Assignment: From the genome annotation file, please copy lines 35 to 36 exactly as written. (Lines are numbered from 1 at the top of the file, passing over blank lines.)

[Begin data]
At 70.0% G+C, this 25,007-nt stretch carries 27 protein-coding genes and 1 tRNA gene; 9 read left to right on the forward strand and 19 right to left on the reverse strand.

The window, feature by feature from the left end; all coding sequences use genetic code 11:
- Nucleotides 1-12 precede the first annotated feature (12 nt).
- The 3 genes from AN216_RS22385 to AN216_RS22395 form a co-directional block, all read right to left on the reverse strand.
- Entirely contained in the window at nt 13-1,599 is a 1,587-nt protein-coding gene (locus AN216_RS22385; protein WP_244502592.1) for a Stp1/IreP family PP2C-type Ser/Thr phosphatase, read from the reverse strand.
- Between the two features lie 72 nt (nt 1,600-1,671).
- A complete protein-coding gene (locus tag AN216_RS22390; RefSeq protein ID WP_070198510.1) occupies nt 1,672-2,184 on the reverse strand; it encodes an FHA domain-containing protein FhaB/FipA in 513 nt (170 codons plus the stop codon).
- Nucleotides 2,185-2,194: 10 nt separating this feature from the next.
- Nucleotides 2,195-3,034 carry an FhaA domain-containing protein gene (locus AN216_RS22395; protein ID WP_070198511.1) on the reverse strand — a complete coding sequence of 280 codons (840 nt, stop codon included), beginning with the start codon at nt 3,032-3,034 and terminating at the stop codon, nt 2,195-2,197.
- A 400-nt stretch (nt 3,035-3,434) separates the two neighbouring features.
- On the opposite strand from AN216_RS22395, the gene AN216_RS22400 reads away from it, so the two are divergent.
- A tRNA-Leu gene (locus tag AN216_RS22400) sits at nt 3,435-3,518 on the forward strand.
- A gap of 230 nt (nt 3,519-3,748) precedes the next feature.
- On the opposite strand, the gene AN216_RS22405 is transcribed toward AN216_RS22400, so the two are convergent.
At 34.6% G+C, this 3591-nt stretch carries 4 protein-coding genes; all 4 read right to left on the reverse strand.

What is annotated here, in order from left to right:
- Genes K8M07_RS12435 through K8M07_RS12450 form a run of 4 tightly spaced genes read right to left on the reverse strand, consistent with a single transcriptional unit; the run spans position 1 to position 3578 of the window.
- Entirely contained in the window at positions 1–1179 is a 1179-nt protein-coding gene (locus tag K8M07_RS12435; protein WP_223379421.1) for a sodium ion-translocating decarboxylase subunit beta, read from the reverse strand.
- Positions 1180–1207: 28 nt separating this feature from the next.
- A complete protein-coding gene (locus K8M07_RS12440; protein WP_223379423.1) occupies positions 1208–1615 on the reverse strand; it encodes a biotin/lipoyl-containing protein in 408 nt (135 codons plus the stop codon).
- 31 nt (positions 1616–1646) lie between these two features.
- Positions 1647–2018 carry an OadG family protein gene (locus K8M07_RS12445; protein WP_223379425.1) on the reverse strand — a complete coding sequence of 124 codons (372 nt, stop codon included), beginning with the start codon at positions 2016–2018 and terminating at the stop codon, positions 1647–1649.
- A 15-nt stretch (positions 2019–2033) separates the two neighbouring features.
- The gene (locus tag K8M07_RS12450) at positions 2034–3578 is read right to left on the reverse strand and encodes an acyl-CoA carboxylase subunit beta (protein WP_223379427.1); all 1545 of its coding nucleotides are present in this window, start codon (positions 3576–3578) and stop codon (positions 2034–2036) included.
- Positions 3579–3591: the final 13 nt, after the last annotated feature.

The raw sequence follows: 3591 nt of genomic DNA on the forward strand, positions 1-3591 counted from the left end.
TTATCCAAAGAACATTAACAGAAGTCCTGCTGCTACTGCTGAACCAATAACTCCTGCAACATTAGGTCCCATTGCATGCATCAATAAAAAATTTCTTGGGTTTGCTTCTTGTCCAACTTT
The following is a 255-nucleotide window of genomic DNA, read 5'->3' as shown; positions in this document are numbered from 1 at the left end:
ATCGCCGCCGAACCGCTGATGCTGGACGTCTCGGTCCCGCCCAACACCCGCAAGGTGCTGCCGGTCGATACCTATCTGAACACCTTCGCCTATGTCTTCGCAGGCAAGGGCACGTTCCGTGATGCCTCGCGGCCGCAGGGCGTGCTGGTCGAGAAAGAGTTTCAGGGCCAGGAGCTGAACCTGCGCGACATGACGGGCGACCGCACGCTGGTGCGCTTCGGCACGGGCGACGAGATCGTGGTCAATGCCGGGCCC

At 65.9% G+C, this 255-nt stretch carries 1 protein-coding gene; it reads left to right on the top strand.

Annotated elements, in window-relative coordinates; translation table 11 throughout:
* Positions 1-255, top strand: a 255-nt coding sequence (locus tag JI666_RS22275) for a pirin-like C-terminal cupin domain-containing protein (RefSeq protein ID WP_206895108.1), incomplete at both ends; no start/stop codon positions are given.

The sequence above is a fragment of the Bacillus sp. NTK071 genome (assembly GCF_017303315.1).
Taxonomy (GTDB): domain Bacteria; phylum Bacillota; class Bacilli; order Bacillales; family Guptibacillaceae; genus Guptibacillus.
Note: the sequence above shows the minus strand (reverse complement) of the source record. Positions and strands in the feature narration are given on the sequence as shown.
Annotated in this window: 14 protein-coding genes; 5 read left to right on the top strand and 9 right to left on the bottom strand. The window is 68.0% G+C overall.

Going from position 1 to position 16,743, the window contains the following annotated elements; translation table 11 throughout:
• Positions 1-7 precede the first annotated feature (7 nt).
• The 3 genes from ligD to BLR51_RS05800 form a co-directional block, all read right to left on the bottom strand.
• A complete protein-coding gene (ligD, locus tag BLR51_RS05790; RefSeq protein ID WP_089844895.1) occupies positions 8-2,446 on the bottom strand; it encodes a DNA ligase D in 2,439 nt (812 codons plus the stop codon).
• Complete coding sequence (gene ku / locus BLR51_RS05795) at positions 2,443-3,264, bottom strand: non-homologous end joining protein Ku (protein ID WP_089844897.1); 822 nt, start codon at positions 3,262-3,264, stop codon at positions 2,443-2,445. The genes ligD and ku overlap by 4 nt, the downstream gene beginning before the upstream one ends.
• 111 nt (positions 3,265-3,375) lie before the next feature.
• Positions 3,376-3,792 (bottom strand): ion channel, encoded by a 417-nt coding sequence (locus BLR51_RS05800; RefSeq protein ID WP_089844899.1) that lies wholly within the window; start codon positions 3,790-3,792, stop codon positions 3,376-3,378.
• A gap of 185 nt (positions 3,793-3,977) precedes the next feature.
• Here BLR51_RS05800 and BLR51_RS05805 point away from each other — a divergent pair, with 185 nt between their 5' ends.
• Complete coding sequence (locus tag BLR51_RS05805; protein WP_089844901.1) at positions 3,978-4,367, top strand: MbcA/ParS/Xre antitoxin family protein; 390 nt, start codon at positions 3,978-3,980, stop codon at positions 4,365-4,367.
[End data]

Note: the sequence above shows the minus strand (reverse complement) of the source record. Positions and strands in the feature narration are given on the sequence as shown.
Annotated in this window: 14 protein-coding genes; 5 read left to right on the top strand and 9 right to left on the bottom strand. The window is 68.0% G+C overall.